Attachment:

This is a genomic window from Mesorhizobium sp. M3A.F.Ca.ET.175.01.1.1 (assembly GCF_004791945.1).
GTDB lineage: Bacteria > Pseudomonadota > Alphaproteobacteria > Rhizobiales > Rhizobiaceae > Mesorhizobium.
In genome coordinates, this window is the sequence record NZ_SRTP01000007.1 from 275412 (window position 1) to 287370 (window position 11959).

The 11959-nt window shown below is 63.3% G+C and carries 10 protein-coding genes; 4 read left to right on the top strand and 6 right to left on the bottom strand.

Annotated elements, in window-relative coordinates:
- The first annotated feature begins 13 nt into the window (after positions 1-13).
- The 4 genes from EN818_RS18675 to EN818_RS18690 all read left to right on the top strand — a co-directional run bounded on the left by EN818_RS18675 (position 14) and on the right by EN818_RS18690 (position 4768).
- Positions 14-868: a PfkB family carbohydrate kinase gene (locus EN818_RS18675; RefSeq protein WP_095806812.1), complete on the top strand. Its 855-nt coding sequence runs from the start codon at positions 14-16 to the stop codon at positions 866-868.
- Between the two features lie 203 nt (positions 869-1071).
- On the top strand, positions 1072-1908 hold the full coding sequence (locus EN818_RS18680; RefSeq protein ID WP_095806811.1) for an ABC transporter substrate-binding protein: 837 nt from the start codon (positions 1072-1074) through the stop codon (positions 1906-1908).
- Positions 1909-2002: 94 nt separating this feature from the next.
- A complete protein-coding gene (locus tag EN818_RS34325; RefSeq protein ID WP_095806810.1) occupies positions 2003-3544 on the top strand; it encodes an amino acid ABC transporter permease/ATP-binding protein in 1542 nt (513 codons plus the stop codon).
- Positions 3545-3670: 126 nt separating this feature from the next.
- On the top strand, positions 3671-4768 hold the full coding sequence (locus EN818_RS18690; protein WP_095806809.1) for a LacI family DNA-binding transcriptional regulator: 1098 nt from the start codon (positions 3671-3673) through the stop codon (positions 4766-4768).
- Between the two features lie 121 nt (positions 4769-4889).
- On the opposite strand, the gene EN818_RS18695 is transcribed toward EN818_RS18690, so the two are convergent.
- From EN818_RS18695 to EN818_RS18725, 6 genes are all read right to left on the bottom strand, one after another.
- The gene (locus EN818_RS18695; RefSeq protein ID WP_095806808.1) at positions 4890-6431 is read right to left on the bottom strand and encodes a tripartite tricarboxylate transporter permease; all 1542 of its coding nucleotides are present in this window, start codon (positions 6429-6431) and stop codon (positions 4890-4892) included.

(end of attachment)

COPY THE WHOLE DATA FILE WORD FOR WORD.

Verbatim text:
This is a genomic window from Mesorhizobium sp. M3A.F.Ca.ET.175.01.1.1 (assembly GCF_004791945.1).
GTDB lineage: Bacteria > Pseudomonadota > Alphaproteobacteria > Rhizobiales > Rhizobiaceae > Mesorhizobium.
In genome coordinates, this window is the sequence record NZ_SRTP01000007.1 from 275412 (window position 1) to 287370 (window position 11959).

The 11959-nt window shown below is 63.3% G+C and carries 10 protein-coding genes; 4 read left to right on the top strand and 6 right to left on the bottom strand.

Annotated elements, in window-relative coordinates:
- The first annotated feature begins 13 nt into the window (after positions 1-13).
- The 4 genes from EN818_RS18675 to EN818_RS18690 all read left to right on the top strand — a co-directional run bounded on the left by EN818_RS18675 (position 14) and on the right by EN818_RS18690 (position 4768).
- Positions 14-868: a PfkB family carbohydrate kinase gene (locus EN818_RS18675; RefSeq protein WP_095806812.1), complete on the top strand. Its 855-nt coding sequence runs from the start codon at positions 14-16 to the stop codon at positions 866-868.
- Between the two features lie 203 nt (positions 869-1071).
- On the top strand, positions 1072-1908 hold the full coding sequence (locus EN818_RS18680; RefSeq protein ID WP_095806811.1) for an ABC transporter substrate-binding protein: 837 nt from the start codon (positions 1072-1074) through the stop codon (positions 1906-1908).
- Positions 1909-2002: 94 nt separating this feature from the next.
- A complete protein-coding gene (locus tag EN818_RS34325; RefSeq protein ID WP_095806810.1) occupies positions 2003-3544 on the top strand; it encodes an amino acid ABC transporter permease/ATP-binding protein in 1542 nt (513 codons plus the stop codon).
- Positions 3545-3670: 126 nt separating this feature from the next.
- On the top strand, positions 3671-4768 hold the full coding sequence (locus EN818_RS18690; protein WP_095806809.1) for a LacI family DNA-binding transcriptional regulator: 1098 nt from the start codon (positions 3671-3673) through the stop codon (positions 4766-4768).
- Between the two features lie 121 nt (positions 4769-4889).
- On the opposite strand, the gene EN818_RS18695 is transcribed toward EN818_RS18690, so the two are convergent.
- From EN818_RS18695 to EN818_RS18725, 6 genes are all read right to left on the bottom strand, one after another.
- The gene (locus EN818_RS18695; RefSeq protein ID WP_095806808.1) at positions 4890-6431 is read right to left on the bottom strand and encodes a tripartite tricarboxylate transporter permease; all 1542 of its coding nucleotides are present in this window, start codon (positions 6429-6431) and stop codon (positions 4890-4892) included.